Tyler Laracca as Frank Walker
Gerald Tokala Clifford as Sam Littlefeather
James Jordan as Pete Mickens
Eric Lange as Dr. Whitehurst
Ian Bohen as Evan, deputy officer
Hugh Dillon as Curtis
Matthew Del Negro as Dillon
Tantoo Cardinal as Alice Crowheart, Wilma’s mother
Apesanahkwat as Dan Crowheart, Wilma’s father
Althea Sam as Annie Hanson, Natalie’s mother

Distributed by Acacia Entertainment
Produced by Tunica-Biloxi Tribe of Louisiana, Savvy Media Holding, Thunder Road Pictures, Film 44

Wind River opens with the words INSPIRED BY ACTUAL EVENTS, which fade away to a black screen, and then viewers hear a woman’ voice-over reciting two and a half stanzas of a poem:
There’s a meadow in my perfect world
where wind dances the branches of a tree
casting leopard spots of light across the face of a pond.
The tree stands tall and grand and alone,
shading the world beneath it.

. . . It is here, in the cradle of all I hold dear,
I guard every memory of you.

And when I find myself frozen in the mind of the real—
far from your loving eyes, I will return to this place,
close mine, and take solace in the simple perfection
of knowing you.
Before reaching the end of the last line of the first stanza, the black screen lightens to show a woman sobbing and running across a snow-covered field. She stumbles and falls, and the last shot of the sequence is one from a distance: She continues running and crying.

My post title mentions that this post is Part I, and that’s because I intend to devote a second post to the poem and to the writing in Wind River. This post focuses more on the noir details of Wind River: grief, vengeance, murder, fate, violence, betrayal. Viewers learn that Emily Lambert, the daughter of one of the main characters, is the author of the poem, but I’m guessing that means Taylor Sheridan, the writer and director of the film, or someone he knows is the author.

Cory Lambert, a Fish and Wildlife Service agent, finds the woman’s dead body frozen in the snowy wilderness of the Wind River reservation. Because murder is suspected, and because it was committed on federal and tribal land, an FBI agent, Jane Banner, is called in to help the investigation. The film follows their joint investigation into the circumstances behind the young woman’s death.

(This blog post about Wind River contains spoilers.)

Cory Lambert leads FBI agent Jane Banner to the location where he found the woman’s body. Here is part of their conversation, in which Cory describes how the woman died:
Cory Lambert: “Now it gets 20 below here at night so if you fill your lungs up with that cold air when you’re running, you could freeze ’em up. Your lungs fill up with blood, you start coughing it up. So wherever she came from, . . . she ran all the way here. Her lungs burst here. And she curled up in that tree line and drowned in her own blood.”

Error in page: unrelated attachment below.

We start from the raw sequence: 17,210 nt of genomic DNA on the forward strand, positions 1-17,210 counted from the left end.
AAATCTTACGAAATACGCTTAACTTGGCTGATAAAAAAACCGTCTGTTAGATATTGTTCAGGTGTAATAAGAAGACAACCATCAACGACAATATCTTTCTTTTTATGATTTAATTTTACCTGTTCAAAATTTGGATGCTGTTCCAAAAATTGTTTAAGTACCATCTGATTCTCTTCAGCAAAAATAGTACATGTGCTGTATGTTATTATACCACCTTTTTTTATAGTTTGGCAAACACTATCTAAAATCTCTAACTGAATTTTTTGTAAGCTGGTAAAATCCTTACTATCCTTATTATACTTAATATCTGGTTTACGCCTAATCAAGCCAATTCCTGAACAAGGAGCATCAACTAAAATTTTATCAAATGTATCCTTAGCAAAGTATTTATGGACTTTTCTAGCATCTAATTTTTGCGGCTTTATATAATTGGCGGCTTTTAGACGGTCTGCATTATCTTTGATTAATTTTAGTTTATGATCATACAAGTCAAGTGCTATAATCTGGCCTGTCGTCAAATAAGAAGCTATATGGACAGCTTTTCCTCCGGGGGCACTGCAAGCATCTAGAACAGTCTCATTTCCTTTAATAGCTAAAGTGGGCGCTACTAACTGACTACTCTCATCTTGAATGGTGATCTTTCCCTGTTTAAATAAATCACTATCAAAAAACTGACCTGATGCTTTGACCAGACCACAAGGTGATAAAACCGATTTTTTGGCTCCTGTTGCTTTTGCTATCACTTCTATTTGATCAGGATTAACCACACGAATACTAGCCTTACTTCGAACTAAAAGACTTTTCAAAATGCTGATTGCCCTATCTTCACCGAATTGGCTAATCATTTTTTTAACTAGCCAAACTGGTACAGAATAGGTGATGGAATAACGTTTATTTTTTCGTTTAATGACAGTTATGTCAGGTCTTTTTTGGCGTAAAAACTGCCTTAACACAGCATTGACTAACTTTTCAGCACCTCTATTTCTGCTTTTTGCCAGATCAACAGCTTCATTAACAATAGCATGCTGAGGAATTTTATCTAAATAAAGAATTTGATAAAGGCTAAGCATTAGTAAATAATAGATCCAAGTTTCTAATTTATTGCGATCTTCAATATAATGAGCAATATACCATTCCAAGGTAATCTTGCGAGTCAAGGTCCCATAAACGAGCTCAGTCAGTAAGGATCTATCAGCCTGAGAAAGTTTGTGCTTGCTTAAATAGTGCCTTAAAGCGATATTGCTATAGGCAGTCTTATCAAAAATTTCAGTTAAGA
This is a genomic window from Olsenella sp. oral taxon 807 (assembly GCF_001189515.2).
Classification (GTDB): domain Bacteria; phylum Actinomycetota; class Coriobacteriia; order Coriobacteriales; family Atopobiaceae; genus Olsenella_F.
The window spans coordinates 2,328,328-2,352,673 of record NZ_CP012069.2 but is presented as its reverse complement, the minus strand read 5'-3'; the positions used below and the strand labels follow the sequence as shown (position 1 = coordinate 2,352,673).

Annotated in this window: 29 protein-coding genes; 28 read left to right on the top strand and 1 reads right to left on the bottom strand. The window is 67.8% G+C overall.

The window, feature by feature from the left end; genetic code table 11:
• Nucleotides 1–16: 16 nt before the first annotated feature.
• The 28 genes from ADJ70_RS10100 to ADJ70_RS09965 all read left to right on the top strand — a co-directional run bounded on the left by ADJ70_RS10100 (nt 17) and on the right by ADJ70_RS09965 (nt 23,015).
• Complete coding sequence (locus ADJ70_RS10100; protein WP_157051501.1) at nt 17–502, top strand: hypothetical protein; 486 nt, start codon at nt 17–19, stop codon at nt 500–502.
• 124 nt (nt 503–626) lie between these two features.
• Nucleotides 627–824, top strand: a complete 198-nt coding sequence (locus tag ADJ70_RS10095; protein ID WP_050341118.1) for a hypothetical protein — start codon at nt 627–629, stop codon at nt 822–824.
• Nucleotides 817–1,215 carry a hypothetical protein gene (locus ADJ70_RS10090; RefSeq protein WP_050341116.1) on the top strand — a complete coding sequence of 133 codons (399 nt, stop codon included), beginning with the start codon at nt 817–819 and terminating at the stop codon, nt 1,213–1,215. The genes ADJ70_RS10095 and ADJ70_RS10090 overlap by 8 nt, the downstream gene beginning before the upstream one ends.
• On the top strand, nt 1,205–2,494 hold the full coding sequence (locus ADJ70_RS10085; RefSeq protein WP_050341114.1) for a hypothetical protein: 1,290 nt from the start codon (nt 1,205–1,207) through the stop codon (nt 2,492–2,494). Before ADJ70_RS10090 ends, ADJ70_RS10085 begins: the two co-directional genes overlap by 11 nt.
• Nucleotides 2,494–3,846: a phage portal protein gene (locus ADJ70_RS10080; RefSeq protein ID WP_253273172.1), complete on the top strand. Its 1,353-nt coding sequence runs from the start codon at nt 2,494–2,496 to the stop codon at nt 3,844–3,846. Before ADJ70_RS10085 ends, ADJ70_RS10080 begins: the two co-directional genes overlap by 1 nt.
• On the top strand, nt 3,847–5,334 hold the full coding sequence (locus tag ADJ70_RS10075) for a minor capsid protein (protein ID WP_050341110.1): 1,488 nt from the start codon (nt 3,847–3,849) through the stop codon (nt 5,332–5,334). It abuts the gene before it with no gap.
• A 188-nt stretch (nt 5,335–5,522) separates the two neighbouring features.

Jane Banner: “Well, how far do you think someone could run barefoot out here?”
Cory Lambert: “Oh, I don’t know, I . . . . How do you gauge someone’s will to live? Especially in these conditions. But I knew that girl. She’s a fighter. So no matter how far you think she ran, I can guarantee you she ran further. . . .”
This conversation near the start of the film helps to introduce many details about the plot, and it also demonstrates the power of the landscape for this particular story. The landscape, the snow, and the cold are important details: They are powerful forces that can destroy, but they also provide guidance in the form of clues to help solve the mystery.

Everything about this film—the landscape, the weather, the soundtrack—contributes to the grief felt by the characters and to the sense of alienation. Most of Wind River takes place outside, in the grand landscape of the West, but the grandeur accentuates the alienation and loneliness of several of the main characters. The many shots of the expansive wilderness in winter make the humans seem small and inconsequential in comparison, even though their stories are full of heartbreak. The music on the soundtrack is especially effective in Wind River. It adds to the mood of tension and mystery, and it sometimes includes lines from the poem I mentioned at the beginning of the post. Muted color is used throughout the film, and it also accentuates the somber story.

There is only one flashback, but the way it is used and its placement late in the film make it very unsettling. The point where the flashback is inserted heightens its intended effect because viewers are not prepared for it. They are not expecting a flashback precisely because none have been used so far. The content of the entire flashback sequence shows the events immediately preceding Natalie’s run across the snow-covered field, and they are marred by violence and tragedy.

Fate certainly plays a large role for the female victims of the film. It plunks them into situations they never asked for and emphatically don’t want. The people who love them are set on a trajectory trying to cope with their respective losses as best they can. The threat of violence becomes more pronounced as the movie progresses, and the flashback showing the violent events preceding Natalie’s death is thus incredibly dramatic because of its content and because of its placement.

The film is about justice and vengeance. The boundaries between “good” characters and “evil” characters seem clear, but several characters on all sides are looking for justice in the form of vengeance, and vengeance is a central theme.

Wind River has been called a neo-Western (Wikipedia is one example), and I will not quibble with categorizing it as such. But I would also put the film in the category of neo-noir. As I have written in this blog before, I’m happy putting any film into more than one category. No matter what category you choose for Wind River, it is a powerful film, not easy at all on viewers. In fact, the violence against women that is presented so powerfully in one particular sequence, in the flashback, might upset survivors of assault.

But viewers can skip through the flashback and still understand the powerful message of Wind River. It’s worth seeing. There’s not a whole lot of dialogue in many sequences, and the visuals are full of clues about the characters’ travails and about Natalie’s death at the start of the film. In fact, Wind River is worth seeing more than once because of its complexity and the joy of seeing more and more details with each viewing.